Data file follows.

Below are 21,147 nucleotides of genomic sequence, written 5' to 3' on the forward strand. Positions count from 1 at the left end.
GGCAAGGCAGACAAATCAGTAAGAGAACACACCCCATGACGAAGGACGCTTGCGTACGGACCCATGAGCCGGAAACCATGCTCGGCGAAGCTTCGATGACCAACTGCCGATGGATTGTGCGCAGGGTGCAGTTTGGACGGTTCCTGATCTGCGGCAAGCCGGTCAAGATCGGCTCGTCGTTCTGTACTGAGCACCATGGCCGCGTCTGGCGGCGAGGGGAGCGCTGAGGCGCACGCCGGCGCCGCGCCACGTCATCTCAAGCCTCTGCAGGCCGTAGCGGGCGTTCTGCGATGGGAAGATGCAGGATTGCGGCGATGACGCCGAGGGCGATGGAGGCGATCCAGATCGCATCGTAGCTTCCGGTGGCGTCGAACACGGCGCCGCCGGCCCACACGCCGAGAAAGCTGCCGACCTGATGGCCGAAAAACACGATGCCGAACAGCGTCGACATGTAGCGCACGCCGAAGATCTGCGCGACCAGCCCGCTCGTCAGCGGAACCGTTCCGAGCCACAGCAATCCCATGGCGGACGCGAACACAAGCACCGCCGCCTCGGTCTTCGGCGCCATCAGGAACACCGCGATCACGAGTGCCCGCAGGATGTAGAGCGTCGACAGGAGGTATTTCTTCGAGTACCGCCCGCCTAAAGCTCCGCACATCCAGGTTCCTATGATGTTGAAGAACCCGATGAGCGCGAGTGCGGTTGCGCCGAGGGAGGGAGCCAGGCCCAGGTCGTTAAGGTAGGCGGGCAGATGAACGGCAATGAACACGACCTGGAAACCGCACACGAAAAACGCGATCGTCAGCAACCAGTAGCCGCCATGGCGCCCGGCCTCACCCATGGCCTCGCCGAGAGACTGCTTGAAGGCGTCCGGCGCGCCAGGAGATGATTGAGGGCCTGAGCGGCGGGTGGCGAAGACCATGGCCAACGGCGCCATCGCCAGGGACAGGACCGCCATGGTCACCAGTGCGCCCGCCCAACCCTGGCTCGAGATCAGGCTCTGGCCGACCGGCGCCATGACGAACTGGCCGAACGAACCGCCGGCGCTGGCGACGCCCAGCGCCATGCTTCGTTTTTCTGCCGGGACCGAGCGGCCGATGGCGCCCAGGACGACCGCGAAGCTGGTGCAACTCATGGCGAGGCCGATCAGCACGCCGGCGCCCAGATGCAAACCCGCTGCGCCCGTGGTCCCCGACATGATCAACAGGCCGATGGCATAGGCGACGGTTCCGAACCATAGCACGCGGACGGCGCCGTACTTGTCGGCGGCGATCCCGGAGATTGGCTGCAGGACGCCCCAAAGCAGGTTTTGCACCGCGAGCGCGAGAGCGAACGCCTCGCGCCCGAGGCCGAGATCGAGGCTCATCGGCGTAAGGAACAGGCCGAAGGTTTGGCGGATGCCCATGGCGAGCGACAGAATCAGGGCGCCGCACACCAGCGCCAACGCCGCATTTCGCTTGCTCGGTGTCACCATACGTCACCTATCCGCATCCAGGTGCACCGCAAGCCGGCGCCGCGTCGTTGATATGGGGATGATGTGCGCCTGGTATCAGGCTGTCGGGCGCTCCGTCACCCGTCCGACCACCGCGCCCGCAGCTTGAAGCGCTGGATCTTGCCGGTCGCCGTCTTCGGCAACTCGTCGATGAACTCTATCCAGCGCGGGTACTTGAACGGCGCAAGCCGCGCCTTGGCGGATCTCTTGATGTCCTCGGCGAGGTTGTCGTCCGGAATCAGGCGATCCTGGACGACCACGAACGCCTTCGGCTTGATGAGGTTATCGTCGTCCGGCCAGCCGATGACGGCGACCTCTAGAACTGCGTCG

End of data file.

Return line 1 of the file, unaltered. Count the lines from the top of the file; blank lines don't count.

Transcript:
Below are 21,147 nucleotides of genomic sequence, written 5' to 3' on the forward strand. Positions count from 1 at the left end.